Morning Edition
Morning Edition
Tuesday, February 24, 2009

Minnesota Public Radio Stories

  • Commentator Peter SmithCommentator ponders stuff emerging from melting snow
    The weather forecast calls for the temperature to get above freezing across much of the state today. It may be jumping the gun to call it a spring thaw, but soon melting snow banks all around will begin to reveal long lost stuff. Commentator Peter Smith says it is not just stuff. It is stuff worthy of meditation.6:50 a.m.
  • ClassroomWill new stimulus aid reach Minnesota's college students?
    Stimulus money intended to boost financial aid through Pell Grants may not find its way to Minnesota's neediest college students.7:20 a.m.
  • For saleArts advocates argue for financial reality
    Hundreds of people are expected at Arts Advocacy Day at the Minnesota State Capitol today. The lobbying comes as Gov. Pawlenty is recommending the zeroing out of the State Arts Board's funding.7:45 a.m.
  • Girde AbdullihaHow do Minnesotans see the state of the union?
    When President Obama gives his first speech before a joint session of Congress tonight, it won't technically be billed as a State of the Union address, but Obama will likely use part of his speech to assess how America is doing.7:50 a.m.

National Public Radio Stories

  • Obama: 'We Can't Simply Spend As We Please'
    President Obama will deliver his first speech to a joint session of Congress Tuesday night. During his first month in office, he has been preoccupied with the massive economic stimulus package. Obama says he's also thinking about reducing the budget deficit. At Monday's White House summit, he said the consequences of unlimited spending could not be put off to the "next budget, the next administration or the next generation."
  • Stimulus Puts High-Speed Rail On The Fast Track
    Among the winners in the $787 billion stimulus package that President Obama signed into law last week are backers of high-speed rail. Transportation Secretary Ray LaHood says high-speed rail could be a signature issue for President Obama.
  • Though Numbers Unclear, Iraqi Deaths Touch Many
    Estimates of the number of Iraqis killed since the start of the war vary wildly, from tens of thousands to hundreds of thousands. And, in some cases, those numbers have been deliberately shrouded.
  • Bordelon Family Tones Down Mardi Gras Party
    Donald and Colleen Bordelon have been interviewed on Morning Edition since their home was destroyed by Hurricane Katrina. Steve Inskeep checks in to see how things are going for the Bordelons. Their Mardi Gras celebration will be muted this year because of the down economy and the death of Donald's father, Jerome.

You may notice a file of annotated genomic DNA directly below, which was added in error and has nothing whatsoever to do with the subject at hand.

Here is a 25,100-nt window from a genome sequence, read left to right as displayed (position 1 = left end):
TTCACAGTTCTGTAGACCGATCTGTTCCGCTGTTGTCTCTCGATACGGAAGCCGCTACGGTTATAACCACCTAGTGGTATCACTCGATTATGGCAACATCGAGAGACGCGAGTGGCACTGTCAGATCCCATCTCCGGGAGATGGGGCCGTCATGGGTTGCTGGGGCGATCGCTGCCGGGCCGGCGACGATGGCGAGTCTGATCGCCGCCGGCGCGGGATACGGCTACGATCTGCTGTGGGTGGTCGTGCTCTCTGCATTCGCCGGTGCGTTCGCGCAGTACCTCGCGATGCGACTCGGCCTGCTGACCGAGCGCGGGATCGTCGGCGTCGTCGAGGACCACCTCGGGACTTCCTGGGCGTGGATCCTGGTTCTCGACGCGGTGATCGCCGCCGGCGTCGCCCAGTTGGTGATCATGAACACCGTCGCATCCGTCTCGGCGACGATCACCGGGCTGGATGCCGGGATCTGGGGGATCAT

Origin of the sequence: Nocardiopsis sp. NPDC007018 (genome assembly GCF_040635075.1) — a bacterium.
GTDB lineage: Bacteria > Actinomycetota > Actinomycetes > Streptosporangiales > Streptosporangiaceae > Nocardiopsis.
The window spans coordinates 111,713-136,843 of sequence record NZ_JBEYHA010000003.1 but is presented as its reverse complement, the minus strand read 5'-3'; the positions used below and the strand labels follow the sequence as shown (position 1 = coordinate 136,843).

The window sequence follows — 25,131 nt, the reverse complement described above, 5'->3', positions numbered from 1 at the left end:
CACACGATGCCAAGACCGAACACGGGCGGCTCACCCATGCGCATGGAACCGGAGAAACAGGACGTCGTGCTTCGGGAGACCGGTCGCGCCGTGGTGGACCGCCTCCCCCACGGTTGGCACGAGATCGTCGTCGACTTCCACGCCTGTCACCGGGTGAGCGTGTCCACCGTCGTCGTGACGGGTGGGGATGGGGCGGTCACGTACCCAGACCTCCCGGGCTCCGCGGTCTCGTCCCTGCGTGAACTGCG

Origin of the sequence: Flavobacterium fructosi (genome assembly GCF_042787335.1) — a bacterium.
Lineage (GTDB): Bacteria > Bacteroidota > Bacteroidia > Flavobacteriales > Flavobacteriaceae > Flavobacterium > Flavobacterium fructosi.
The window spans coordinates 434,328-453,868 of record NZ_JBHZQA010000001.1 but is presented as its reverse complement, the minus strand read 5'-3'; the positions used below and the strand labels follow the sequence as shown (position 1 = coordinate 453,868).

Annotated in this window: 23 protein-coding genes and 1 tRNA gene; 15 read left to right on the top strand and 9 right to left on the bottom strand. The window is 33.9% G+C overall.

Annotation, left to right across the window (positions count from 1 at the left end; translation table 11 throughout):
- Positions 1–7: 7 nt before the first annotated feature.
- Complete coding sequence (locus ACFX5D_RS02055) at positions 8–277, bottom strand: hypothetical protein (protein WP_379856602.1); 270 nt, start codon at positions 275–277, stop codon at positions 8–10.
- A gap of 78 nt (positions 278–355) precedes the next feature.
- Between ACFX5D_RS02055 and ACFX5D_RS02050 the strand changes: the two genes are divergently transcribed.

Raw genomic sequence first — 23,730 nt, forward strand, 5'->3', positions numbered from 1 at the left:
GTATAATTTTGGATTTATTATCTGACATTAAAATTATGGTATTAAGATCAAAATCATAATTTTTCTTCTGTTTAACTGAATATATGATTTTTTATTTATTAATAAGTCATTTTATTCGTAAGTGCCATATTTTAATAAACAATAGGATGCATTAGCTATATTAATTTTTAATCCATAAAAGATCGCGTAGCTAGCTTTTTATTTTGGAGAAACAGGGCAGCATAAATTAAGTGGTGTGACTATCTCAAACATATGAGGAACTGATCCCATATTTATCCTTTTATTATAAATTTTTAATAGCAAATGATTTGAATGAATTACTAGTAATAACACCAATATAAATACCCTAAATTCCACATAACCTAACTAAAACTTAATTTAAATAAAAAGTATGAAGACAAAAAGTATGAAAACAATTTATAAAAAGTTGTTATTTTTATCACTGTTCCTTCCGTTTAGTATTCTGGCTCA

• Status Of Iran's Nuclear Program Seems Less Clear
    U.S. intelligence agencies reported a little over a year ago that Iran had stopped its development of nuclear weapons. But recent statements suggest the Obama administration is not so sure that's still the case.
  • Tribunal Probes Death Of Lebanon's Prime Minister
    Next month in The Hague, a special U.N. tribunal will get under way to examine the 2005 assassination of former Lebanese Prime Minister Rafik Hariri. Many Lebanese insist Syrian leaders were behind the assassination. But Syria denies any role in Hariri's death.
  • Wall Street Stocks Approach 12-Year Lows
    In the fall of 2007, the Dow Jones industrial average peaked at more than 14,000. Now, stocks are at roughly half that level. Dow components — including aluminum maker Alcoa and credit card company American Express — saw big drops in their stock prices Monday.The overall index dropped more than 3 percent, to 7,176.
  • American Express Offers $300 To Close Accounts
    American Express is offering some customers $300 if they'll pay off their bills and cancel their credit cards. It's making the offer only to those it no longer wants to do business with. American Express says it will notify those eligible for the offer by mail.
  • Consumers Spurn Dining Out For Prepared Foods
    As consumers look for ways to trim spending, many are eating out less and turning to the ready-to-eat meal sections in grocery and convenience stores. Some retailers have added in-store chefs, tables and prominent displays of prepared foods.
  • Foul Economy Has City Residents Raising Chickens
    The recession has some city residents campaigning to raise chickens in their backyard — basically to save a little cash by growing their own food. So more and more cities are passing laws allowing them to do that. In Maine, Portland's City Council voted to allow residents to keep up to six hens — but no roosters.

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